Secrecy in an automated world
Aged 11, I lived in Casablanca, Morocco, where, on a hot and humid day, I sneaked out of the house and walked the three miles to our local cinema, a dusty and faded place with red velvet seats, most of them broken.
I am inspired by the little secret things that surround us, the beats and moments you encounter every day.
There were only a few of us in the cinema. Cigarette smoke floated up through the beam of the projector. I looked back at my fellow audience, the light flickering in their eyes. The amazing feeling of strangers in the dark space sharing a truth, a spectacle, a dream. The credits rolled. The film was Sergio Leone’s beautiful Once Upon a Time in America, one of the most violent gangster films ever made. I stepped inside the screen and became part of the story. I was hooked. Secret Cinema was born.
The ambition was set to make the world less predictable, more romantic and bring back the sense of magic and adventure into everything we do.
I am inspired by the little secret things that surround us, the beats and moments you encounter every day, which shake us into creating moments that will disrupt how we live, how we connect and how we can become hyper-confident in what we do.
Fighting the digital distance
Digital culture has, in some part, disconnected us from our ability to listen, feel and touch. I would like us to fight back, to build worlds in both the live and online spaces that are focused on building a culture fuelled by the desire for randomness, beauty and creativity.
More than 100,000 people participated in Secret Cinema experiences in 2013. We see the audience become part of the world we create. We look to blur the audience and performance as one. With each show we aim to have the audience become more prepared, more ready to play and have the power to disrupt the story we have created.
The world is a stage and we put theatre in everything we do, to create worlds in which people are able to have adventures, lose themselves, talk to strangers, be eccentric and follow their dreams.
I am also inspired by the thousands of abandoned buildings that can be found in every city of the world. We will turn these buildings into cultural spaces where local communities come together and meet each other in a real setting.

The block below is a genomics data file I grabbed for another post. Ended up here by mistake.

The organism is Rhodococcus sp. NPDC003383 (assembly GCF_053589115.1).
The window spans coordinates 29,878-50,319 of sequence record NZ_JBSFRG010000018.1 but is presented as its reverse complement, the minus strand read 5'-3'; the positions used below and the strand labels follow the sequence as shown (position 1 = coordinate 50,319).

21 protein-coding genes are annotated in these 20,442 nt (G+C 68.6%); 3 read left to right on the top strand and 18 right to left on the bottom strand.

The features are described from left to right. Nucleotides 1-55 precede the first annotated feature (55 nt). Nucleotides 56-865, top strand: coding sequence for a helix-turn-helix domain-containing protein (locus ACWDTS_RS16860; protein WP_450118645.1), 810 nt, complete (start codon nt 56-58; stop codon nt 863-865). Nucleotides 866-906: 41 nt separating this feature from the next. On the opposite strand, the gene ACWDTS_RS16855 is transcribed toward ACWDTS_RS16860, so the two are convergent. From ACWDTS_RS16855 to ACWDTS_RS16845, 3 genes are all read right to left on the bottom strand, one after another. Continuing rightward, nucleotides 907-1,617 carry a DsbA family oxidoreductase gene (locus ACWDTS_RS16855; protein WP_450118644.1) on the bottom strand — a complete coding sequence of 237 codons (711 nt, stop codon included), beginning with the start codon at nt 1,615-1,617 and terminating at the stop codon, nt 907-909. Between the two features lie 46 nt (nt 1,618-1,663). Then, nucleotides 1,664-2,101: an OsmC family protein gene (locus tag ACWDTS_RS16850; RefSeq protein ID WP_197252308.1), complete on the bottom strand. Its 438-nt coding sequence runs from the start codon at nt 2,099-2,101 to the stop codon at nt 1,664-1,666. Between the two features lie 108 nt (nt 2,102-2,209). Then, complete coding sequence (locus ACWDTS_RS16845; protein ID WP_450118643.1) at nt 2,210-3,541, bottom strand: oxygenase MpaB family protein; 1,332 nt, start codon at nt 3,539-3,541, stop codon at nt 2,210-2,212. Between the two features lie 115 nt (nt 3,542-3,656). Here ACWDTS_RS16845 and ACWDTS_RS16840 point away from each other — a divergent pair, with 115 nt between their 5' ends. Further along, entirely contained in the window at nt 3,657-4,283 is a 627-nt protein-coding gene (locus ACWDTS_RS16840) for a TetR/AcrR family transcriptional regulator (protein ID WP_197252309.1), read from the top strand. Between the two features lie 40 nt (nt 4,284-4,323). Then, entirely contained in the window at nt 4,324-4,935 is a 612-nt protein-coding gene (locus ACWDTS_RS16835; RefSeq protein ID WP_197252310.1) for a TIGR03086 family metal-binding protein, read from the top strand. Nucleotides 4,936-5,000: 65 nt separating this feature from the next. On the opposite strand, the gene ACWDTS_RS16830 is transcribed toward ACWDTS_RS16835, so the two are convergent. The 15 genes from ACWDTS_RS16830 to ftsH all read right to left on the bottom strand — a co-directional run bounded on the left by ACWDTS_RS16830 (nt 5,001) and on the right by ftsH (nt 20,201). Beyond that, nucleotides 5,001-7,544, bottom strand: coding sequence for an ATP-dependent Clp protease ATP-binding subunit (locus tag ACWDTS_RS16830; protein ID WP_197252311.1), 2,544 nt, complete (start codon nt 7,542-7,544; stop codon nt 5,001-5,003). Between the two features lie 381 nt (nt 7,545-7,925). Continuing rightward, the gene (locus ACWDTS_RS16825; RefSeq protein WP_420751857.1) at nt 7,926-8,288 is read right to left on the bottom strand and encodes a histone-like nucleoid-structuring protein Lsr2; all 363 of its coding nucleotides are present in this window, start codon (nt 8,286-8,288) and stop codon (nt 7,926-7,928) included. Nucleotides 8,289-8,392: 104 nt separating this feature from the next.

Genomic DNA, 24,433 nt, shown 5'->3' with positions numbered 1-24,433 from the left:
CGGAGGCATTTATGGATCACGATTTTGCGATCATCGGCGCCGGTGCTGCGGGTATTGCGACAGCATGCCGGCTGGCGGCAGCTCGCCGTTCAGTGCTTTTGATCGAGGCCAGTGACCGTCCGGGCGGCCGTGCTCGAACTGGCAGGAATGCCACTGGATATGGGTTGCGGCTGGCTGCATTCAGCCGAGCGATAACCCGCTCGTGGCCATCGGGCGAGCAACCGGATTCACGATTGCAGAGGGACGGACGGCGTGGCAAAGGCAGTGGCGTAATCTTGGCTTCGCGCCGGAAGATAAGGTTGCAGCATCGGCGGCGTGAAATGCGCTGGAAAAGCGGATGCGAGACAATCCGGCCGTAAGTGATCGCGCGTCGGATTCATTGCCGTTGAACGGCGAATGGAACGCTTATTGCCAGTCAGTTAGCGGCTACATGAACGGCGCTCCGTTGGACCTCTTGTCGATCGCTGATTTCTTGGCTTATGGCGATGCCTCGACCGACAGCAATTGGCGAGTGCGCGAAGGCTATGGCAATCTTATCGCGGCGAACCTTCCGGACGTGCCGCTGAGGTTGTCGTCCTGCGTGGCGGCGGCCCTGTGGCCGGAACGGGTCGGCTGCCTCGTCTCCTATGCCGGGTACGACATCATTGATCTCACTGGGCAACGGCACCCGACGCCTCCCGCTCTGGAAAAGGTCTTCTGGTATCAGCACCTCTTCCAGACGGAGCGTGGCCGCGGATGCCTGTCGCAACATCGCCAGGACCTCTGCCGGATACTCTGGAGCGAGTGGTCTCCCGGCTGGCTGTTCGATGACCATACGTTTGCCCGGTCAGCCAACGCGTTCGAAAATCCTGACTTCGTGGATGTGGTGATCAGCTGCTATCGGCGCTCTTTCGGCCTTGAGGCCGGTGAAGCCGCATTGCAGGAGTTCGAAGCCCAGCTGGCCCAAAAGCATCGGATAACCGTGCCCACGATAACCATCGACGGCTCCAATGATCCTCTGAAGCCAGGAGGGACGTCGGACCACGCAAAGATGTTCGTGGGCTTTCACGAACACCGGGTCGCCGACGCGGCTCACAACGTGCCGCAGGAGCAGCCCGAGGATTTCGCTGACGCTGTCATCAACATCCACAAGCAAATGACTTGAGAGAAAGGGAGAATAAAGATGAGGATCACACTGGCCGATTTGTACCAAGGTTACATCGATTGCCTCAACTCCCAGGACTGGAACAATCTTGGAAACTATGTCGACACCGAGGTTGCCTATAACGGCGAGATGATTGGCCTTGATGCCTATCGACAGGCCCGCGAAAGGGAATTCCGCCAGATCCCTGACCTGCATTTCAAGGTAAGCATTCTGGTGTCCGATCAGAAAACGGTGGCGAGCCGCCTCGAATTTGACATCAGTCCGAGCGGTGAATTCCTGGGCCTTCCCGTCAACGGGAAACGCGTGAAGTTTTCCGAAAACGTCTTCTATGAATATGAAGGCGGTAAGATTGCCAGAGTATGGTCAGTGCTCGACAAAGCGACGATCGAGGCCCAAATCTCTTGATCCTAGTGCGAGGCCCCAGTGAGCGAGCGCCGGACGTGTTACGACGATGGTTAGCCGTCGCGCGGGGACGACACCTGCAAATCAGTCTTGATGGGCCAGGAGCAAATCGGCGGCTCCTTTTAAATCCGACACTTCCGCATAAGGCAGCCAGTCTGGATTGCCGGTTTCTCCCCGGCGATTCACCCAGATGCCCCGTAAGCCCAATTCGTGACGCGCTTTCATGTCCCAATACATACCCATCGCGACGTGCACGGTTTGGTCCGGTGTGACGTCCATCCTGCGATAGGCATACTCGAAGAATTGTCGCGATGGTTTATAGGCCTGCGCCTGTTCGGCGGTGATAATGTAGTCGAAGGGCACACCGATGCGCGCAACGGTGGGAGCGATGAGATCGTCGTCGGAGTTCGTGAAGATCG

Experiences will close the gap
I feel that advertising should become more experience-led, where branding emotionally connects with the story to the brand. Brands will become worlds in which we can take part in the stories.
Audiences (not consumers) become participants in the brand’s story. They discover the message through short films brought to you by branded channels. These channels bring people together through events.
Secret Cinema satisfies a growing need for those looking for experience in an over-automated world. I see technology as something that should serve us and not be something that controls us.
We are developing Secret Cinema to travel to New York, Berlin and Paris. We are turning it into a global experience where audiences can share the event and experience it simultaneously with people in different countries.
Building worlds and audiences
Releasing films, music and art secretly through building worlds that the audience can get lost in and be part of: this is the future of culture. We will keep building this with our audience.
Following our launch with Laura Marling last year, Secret Music will turn albums into buildings where audiences will become explorers entering the music through corridors and hidden spaces. Only here will you be able to experience the music, share it and contribute to the world of the artist.
The future is secret. Tell no one.